19. 19. OGSTM - objectives, goals, strategies, tactics, measures</li></ul>© mick yates 11/21/09<br />
  20. 20. page 17<br />Enable<br />3. change agents in place – with a guiding coalition<br /><ul><li>simultaneously build a coalition of willing stakeholders and a net of trusted sponsors</li></ul>an emergent coalition or deliberately build a coalition<br /><ul><li>sponsors must have a good knowledge of their people and their non-hierarchical roles</li></ul>e.g. hubs, authorities, bridges, gatekeepers<br /><ul><li>sponsors own the change, not just the initiator </li></ul>© mick yates 11/21/09<br />
  21. 21. page 18<br />Empower<br />4. sponsorship from above …<br /><ul><li>of course ….</li></ul>© mick yates 11/21/09<br />
  22. 22. page 19<br />Enable<br />5. realistic scale and pace of change – but with a clear sense of urgency <br /><ul><li>analyzing the environmental context will help separate realistic and unrealistic goals
  23. 23. gauging realism is the “artistic” part of this</li></ul>involve the guiding coalition to help define<br /><ul><li>get some wins on the way to the big goal
  24. 24. maintain tempo, and work with rolling forecasts</li></ul>keep people on board<br /><ul><li>use time sequencing and prioritizing of activities</li></ul>© mick yates 11/21/09<br />
  25. 25. page 20<br />Enable<br />6. an integrated transition program<br /><ul><li>nurture the existing “revenue streams” whilst also building capacity for the end state</li></ul>create interdependence between both<br />balance need for forecastable / predictable profit with “sexy” growth<br />pace the transition from one to the other<br /><ul><li>include all parts of the organization in building capacity
  26. 26. executional feedback loop to course correct and adapt
  27. 27. continual assessment of the psychological transition for people in the organization</li></ul>© mick yates 11/21/09<br />
  28. 28. page 21<br />Empower<br />7. organization shape to show how tasks and people fit<br /><ul><li>focus on the work needed to deliver the vision
  29. 29. define the skills needed – and the gaps in capability</li></ul>don’t start planning with the names in the boxes<br /><ul><li>enrol the guiding coalition in the organization design
  30. 30. if you can’t make all the roles and reporting lines clear, say so</li></ul>provide clarity even if you can’t provide certainty<br />© mick yates 11/21/09<br />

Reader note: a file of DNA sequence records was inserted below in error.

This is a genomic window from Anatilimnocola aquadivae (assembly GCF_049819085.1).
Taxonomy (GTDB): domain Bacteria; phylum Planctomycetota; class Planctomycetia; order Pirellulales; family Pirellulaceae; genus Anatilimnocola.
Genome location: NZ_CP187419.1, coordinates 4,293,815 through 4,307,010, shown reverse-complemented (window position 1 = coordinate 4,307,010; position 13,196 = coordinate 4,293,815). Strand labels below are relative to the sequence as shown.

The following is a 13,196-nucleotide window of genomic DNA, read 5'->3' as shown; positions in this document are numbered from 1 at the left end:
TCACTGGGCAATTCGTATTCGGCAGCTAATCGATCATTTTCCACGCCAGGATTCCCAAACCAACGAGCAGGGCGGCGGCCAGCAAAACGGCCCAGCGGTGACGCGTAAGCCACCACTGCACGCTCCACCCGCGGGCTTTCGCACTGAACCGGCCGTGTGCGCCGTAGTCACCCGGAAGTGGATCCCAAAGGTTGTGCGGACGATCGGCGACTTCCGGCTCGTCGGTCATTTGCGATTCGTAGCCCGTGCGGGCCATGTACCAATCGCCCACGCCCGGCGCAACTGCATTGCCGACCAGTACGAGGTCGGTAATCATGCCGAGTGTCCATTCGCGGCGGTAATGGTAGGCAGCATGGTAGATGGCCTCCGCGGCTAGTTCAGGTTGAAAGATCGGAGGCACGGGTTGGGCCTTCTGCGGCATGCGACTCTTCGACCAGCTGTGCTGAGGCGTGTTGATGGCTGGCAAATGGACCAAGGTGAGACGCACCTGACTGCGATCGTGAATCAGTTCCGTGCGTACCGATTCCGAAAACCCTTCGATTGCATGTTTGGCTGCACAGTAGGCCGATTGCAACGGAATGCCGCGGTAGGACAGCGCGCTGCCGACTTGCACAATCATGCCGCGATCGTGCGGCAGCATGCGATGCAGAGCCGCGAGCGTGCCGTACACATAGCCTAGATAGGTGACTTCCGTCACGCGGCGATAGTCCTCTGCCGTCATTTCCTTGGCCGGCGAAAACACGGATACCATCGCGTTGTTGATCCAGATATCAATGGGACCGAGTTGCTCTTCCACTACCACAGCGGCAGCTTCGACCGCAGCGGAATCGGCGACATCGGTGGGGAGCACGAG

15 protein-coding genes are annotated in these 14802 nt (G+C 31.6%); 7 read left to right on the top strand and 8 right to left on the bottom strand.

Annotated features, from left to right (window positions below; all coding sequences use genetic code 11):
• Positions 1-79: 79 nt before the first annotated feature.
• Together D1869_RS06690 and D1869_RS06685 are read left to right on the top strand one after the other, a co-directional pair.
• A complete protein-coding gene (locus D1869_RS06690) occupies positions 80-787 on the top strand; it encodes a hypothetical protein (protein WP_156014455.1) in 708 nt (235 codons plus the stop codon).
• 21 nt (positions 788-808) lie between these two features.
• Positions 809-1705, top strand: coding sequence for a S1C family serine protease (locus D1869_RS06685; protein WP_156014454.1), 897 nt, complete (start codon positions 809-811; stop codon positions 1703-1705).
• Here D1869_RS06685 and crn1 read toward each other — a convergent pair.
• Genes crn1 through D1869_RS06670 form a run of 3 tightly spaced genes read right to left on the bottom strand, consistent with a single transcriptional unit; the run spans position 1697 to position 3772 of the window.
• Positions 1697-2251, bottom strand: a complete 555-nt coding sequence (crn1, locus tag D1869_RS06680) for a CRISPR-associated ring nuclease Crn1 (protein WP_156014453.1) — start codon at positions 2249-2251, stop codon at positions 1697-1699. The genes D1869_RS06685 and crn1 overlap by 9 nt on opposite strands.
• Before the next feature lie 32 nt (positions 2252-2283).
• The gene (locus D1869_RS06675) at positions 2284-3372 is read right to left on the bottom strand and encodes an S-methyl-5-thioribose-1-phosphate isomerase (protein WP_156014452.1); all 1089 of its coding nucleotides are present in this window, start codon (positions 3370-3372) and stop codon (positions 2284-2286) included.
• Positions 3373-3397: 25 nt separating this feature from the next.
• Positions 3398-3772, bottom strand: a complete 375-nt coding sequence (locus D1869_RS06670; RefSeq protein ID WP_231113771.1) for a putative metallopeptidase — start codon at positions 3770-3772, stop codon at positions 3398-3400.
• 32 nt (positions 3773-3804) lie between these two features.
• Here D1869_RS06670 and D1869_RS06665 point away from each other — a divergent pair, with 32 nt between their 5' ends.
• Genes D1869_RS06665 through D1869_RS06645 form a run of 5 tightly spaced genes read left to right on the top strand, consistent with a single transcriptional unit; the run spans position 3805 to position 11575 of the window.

31. 31. page 22<br />Empower<br />8. a symbolic end to the status quo<br /><ul><li>have a clear end to the old whilst also dealing with the mourning for the old</li></ul>be creative about symbols and rituals<br /><ul><li>have a symbolic start to the new state</li></ul>© mick yates 11/21/09<br />
  32. 32. page 23<br />Empower<br />9. a plan for likely resistance<br /><ul><li>anticipate “pockets of resistance” and develop a specific plan for overcoming objectives</li></ul>assess and deal with organizational and technological aspects<br />assess and deal with the human issues<br /><ul><li>surgical removal of obstacles if necessary</li></ul>© mick yates 11/21/09<br />
  33. 33. page 24<br />Energize<br />10. constant advocacy – maintain momentum of the change<br /><ul><li>build a coherent and thorough communication plan</li></ul>do things quickly<br />do things simultaneously<br /><ul><li>create meaning – top down and bottom up flow of communication</li></ul>bring it alive at the individual level<br /><ul><li>tell them, tell them, and tell them again</li></ul>© mick yates 11/21/09<br />
  34. 34. page 25<br />Energize<br />11. a locally owned benefits plan<br /><ul><li>benefits are expressed and measured in a concrete way for both employees and the business</li></ul>with accountability<br /><ul><li>link to on-going performance management system</li></ul>© mick yates 11/21/09<br />
  35. 35. page 26<br />leading organizational change<br />Envision<br />an accepted need for change<br />a viable vision of an alternative state<br />Enable<br />3. change agents in place – with a guiding coalition<br />4. sponsorship from above<br />5. realistic scale & pace of change – with sense of urgency<br />6. an integrated transition program<br />Empower<br />7. organization shape to show how tasks and people fit<br />8. a symbolic end to the status quo<br />9. a plan for likely resistance<br />Energize<br />10. constant advocacy – maintain momentum of change<br />11. a locally owned benefits plan<br />
  36. 36. page 27<br />never underestimate the enemy<br />respect him, but equally always remember, regardless of the odds, team to team, yours is better<br />if there is any doubt in your mind in regard to this previous sentence you had better start training harder, or hand over your command<br />australian army junior leadership manual<br />© mick yates 11/21/09<br />
  37. 37. Leadership is the energetic process of getting people fully and willingly committed to a new and sustainable course of action, to meet commonly agreed objectives whilst having commonly held values<br />page 28<br />

×